• Multifunctional Aptamer-Silver Conjugates as Theragnostic Agents for Specific Cancer Cell Therapy and Fluorescence-Enhanced Cell Imaging. Hui Li, Hongting Hu, Yaju Zhao, Xiang Chen, Wei Li, Weibing Qiang, and Danke Xu. Anal. Chem.: February 16, 2015
  • Polysulfone Membranes Modified with Bioinspired Polydopamine and Silver Nanoparticles Formed in situ to Mitigate Biofouling. Li Tang, Kenneth John T. Livi, and Kai Loon Chen. Environ. Sci. Technol. Lett.: February 16, 2015
  • Adsorption of Anionic Thiols on Silver Nanoparticles. Bolei Xu, Grazia Gonella, Brendan G. DeLacy, and Hai-Lung Dai. J. Phys. Chem. C: February 12, 2015
  • Fluoride-Induced Reduction of Ag(I) Leading to Formation of Silver Mirrors and Luminescent Ag-Nanoparticles. Krishnendu Maity, Dillip Kumar Panda, Eric Lochner, and Sourav Saha. J. Am. Chem. Soc.: February 11, 2015
  • Light-responsive plasmonic arrays consisting of silver nanocubes and a photoisomerable matrix. Petr A. Ledin, Michael Russell, Jeffrey A Geldmeier, Ihor Tkachenko, Mahmoud A. Mahmoud, Valery V Shevchenko, Mostafa A. El-Sayed, and Vladimir V. Tsukruk. ACS Appl. Mater. Interfaces: February 11, 2015
  • Theoretical Study on Electroreduction of p-Nitrothiophenol on Silver and Gold Electrode Surfaces. Liu-Bin Zhao, Jia-Li Chen, Meng Zhang, De-Yin Wu, and Zhong-Qun Tian. J. Phys. Chem. C: February 10, 2015
  • High performance low-cost antibody microarrays using enzyme mediated silver amplification. Gina Zhou, Sebastien Bergeron, and David Juncker. J. Proteome Res.: February 10, 2015
  • Biomimetic oxidative coupling of sinapyl acetate by silver oxide: preferential formation of -O-4 type structures. Takao Kishimoto, Nana Takahashi, Masahiro Hamada, and Noriyuki Nakajima. J. Agric. Food Chem.: February 5, 2015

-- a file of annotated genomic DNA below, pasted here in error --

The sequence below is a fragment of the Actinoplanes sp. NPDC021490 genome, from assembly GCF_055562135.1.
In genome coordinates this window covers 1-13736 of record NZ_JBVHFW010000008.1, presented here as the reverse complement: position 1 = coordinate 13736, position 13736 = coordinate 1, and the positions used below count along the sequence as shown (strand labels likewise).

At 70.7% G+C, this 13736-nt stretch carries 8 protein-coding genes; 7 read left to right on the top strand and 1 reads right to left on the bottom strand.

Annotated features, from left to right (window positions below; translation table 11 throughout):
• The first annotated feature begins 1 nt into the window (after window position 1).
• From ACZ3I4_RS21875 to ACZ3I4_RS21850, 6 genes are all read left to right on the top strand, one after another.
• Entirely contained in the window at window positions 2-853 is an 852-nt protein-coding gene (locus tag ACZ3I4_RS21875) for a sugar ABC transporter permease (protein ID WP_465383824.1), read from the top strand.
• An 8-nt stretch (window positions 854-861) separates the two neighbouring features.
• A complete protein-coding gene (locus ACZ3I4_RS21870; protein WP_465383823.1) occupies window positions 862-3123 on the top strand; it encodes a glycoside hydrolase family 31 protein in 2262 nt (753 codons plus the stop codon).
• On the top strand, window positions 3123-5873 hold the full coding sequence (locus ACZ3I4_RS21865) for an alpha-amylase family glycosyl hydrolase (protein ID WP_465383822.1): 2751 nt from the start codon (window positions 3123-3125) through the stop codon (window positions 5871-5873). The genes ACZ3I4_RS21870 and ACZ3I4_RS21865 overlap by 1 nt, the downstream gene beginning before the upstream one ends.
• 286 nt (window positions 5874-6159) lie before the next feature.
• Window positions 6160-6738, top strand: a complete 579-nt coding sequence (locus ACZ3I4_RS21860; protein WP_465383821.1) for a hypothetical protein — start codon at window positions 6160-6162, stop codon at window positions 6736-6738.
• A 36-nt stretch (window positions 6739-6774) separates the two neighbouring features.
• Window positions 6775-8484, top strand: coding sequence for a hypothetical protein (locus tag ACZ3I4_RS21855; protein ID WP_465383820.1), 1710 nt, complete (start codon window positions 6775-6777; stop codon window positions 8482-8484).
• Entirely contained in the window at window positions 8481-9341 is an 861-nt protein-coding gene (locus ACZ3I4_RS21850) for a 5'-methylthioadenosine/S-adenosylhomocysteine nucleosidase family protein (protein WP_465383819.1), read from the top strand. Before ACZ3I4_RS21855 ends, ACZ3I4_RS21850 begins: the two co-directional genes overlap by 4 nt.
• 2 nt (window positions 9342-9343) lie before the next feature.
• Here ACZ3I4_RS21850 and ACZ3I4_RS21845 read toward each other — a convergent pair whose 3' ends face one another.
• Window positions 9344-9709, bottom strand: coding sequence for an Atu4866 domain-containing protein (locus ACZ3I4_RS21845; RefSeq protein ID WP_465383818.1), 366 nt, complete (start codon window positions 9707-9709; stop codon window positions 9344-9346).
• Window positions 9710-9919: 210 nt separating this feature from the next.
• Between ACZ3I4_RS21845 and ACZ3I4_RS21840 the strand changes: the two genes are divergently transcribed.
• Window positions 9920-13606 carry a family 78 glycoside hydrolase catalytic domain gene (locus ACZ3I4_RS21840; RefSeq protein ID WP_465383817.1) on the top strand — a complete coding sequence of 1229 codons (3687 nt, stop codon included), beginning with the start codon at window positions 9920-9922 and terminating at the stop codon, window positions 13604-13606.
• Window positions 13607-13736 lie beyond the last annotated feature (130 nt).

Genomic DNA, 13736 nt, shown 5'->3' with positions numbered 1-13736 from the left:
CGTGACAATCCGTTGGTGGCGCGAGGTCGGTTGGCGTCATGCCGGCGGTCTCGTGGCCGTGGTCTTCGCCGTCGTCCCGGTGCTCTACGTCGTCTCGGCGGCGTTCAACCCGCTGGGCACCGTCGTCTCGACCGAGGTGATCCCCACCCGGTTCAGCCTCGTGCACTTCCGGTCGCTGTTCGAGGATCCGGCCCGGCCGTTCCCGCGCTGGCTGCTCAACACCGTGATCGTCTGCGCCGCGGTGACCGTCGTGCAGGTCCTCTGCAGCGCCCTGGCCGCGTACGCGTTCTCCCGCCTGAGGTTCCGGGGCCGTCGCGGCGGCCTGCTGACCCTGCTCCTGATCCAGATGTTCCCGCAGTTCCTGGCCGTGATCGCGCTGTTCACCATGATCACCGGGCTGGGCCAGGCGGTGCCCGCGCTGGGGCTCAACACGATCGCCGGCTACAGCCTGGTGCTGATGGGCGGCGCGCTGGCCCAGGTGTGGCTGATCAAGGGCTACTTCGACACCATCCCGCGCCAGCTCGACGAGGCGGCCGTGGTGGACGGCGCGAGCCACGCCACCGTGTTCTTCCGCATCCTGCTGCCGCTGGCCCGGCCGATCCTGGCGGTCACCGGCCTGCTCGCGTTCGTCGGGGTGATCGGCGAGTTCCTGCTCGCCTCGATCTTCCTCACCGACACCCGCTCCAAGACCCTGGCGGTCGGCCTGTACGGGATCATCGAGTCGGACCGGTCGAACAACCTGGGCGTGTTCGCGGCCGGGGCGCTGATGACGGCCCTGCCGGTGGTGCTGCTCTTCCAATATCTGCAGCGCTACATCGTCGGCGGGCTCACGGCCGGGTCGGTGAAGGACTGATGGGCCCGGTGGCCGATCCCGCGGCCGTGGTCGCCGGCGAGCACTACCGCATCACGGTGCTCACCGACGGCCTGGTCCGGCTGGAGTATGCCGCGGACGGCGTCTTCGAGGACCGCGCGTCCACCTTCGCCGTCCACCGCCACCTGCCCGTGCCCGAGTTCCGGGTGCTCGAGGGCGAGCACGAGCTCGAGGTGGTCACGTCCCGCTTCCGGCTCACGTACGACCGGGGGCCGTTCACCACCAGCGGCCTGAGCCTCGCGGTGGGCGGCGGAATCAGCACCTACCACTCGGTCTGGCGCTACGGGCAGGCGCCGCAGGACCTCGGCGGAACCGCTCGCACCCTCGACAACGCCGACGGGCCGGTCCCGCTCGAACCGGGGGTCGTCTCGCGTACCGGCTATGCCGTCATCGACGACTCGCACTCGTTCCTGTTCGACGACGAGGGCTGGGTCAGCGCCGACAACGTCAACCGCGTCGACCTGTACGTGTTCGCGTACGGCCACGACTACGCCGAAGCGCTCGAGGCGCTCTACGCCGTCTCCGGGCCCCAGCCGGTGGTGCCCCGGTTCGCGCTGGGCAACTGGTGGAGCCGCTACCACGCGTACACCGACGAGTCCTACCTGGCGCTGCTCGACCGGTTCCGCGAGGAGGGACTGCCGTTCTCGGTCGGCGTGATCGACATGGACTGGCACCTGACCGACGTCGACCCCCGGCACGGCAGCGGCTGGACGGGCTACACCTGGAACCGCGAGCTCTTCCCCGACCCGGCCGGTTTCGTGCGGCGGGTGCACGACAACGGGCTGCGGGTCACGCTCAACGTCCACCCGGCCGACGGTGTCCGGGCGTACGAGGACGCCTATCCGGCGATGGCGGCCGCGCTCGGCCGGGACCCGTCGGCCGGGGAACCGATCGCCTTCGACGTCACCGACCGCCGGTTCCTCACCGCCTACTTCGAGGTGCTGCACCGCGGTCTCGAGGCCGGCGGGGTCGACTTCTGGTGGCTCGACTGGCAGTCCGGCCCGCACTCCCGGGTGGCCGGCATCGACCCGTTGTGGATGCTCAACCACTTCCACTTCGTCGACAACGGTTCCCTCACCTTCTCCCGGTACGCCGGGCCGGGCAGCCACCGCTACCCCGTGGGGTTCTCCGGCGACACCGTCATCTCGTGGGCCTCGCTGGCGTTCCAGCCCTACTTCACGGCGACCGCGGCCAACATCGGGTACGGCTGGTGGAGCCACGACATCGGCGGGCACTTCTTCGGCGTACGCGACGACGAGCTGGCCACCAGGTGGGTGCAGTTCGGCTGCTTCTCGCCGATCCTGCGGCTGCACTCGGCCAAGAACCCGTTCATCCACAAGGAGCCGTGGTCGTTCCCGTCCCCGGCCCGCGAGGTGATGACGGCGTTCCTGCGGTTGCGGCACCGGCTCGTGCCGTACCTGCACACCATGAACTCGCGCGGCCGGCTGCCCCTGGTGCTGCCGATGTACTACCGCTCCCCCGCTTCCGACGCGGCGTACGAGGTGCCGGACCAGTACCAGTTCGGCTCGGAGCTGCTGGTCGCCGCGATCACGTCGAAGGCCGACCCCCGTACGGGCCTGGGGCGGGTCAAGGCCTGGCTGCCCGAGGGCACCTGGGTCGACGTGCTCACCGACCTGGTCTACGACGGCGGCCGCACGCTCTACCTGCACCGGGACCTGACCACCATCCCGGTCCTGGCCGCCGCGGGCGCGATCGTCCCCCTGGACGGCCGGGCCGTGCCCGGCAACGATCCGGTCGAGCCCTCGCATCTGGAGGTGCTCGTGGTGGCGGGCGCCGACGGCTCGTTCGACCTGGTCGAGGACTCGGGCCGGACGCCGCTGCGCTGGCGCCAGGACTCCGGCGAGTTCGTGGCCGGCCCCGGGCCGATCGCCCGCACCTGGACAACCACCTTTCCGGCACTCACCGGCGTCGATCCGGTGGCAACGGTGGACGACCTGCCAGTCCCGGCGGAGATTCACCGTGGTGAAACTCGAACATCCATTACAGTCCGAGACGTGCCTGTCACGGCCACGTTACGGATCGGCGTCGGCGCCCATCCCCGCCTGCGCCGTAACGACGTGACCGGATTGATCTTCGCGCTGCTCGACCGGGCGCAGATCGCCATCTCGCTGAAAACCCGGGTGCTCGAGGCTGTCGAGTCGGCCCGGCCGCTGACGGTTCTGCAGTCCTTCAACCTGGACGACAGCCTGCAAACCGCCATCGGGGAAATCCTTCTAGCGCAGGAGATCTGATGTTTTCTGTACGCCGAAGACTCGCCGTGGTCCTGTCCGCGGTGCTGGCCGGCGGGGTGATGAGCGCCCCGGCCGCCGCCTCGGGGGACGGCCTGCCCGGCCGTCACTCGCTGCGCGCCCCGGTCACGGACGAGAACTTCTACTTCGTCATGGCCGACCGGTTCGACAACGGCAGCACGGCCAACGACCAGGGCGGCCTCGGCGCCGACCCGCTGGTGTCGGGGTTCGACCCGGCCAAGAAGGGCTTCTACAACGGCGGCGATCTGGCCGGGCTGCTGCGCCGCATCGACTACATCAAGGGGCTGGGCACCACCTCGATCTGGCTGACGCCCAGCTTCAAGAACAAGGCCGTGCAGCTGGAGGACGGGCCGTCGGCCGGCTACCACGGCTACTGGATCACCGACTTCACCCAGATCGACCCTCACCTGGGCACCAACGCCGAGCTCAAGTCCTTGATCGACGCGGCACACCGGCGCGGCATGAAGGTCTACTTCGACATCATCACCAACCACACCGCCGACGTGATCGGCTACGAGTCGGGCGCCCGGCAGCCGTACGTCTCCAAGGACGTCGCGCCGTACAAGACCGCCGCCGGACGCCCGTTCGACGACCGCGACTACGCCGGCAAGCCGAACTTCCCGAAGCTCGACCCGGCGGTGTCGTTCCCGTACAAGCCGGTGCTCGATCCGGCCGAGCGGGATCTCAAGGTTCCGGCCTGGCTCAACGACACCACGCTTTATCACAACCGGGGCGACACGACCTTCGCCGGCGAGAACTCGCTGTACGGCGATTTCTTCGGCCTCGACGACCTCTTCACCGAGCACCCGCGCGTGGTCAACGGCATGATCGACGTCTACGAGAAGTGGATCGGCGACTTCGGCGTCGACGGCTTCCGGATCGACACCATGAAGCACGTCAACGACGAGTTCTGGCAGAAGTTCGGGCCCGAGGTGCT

• Absorption Spectra of Aryl Thiol-Coated Silver Nanoclusters: A Time-Dependent Density-Functional Study. Benjamin Bousquet, Mohamed Cherif, Kunqiang Huang, and Franck Rabilloud. J. Phys. Chem. C: February 4, 2015

Recent Research & Development for Nickel

  • Association Model for Nickel and Vanadium with Asphaltene during Solvent Deasphalting. Chuanbo Yu, Linzhou Zhang, Xiuying Guo, Zhiming Xu, Xuewen Sun, Chunming Xu, and Suoqi Zhao. Energy Fuels: February 12, 2015
  • Coke Minimization during Conversion of Biogas to Syngas by Bimetallic Tungsten-Nickel Incorporated Mesoporous Alumina Synthesized by the One-Pot Route. Huseyin Arbag, Sena Yasyerli, Nail Yasyerli, Gulsen Dogu, Timur Dogu, Ilja Gasan Osojnik Crnivec, and Albin Pintar. Ind. Eng. Chem. Res.: February 12, 2015
  • Cleavage of lignin-derived 4-O-5 aryl ethers over nickel nanoparticles supported on niobic acid-activated carbon composites. Shaohua Jin, Zihui Xiao, Xiao Chen, Lei Wang, Jin Guo, Miao Zhang, and Changhai Liang. Ind. Eng. Chem. Res.: February 10, 2015
  • Visible Light Mediated Cyclization of Tertiary Anilines with Maleimides Using Nickel(II) Oxide Surface-Modified Titanium Dioxide Catalyst. Jian Tang, Günter Grampp, Yun Liu, Bing-Xiang Wang, Fei-Fei Tao, Li-Jun Wang, Xue-Zheng Liang, Hui-Quan Xiao, and Yong-Miao Shen. J. Org. Chem.: February 2, 2015
  • Enhancement of Nitrite and Nitrate Electrocatalytic Reduction through the Employment of Self-Assembled Layers of Nickel- and Copper-Substituted Crown-Type Heteropolyanions. Shahzad Imar, Chiara Maccato, Calum Dickinson, et. al. Langmuir: February 2, 2015
  • Selective N-Methylation of Aliphatic Amines with CO2 and Hydrosilanes Using Nickel-Phosphine Catalysts. Lucero González-Sebastián, Marcos Flores-Alamo, and Juventino J. García. Organometallics: January 30, 2015
  • Structural and Chemical Evolution of Amorphous Nickel Iron Complex Hydroxide upon Lithiation/Delithiation. Kai-Yang Niu, Feng Lin, Liang Fang, Dennis Nordlund, Runzhe Tao, Tsu-Chien Weng, Marca Doeff, and Haimei Zheng. Chem. Mater.: January 27, 2015
  • Ab Initio Molecular Dynamics Simulation of Ethylene Reaction on Nickel (111) Surface. Rizal Arifin, Yasushi Shibuta, Kohei Shimamura, Fuyuki Shimojo, and Shu Yamaguchi. J. Phys. Chem. C: January 23, 2015
  • Synthesis, Structure, and Solution Dynamic Behavior of Nickel Complexes Bearing a 1,3-Diallyl-Substituted NHC Ligand. Agata Wodarska, Andrzej Kozio, Maciej Dranka, Adam Gryff-Keller, Przemysaw Szczeciski, Jakub Jurkowski, and Antoni Pietrzykowski. Organometallics: January 22, 2015
  • Synthesis and Characterization of Ferrocene-Chelating Heteroscorpionate Complexes of Nickel(II) and Zinc(II). Mark Abubekerov and Paula L. Diaconescu. Inorg. Chem.: January 21, 2015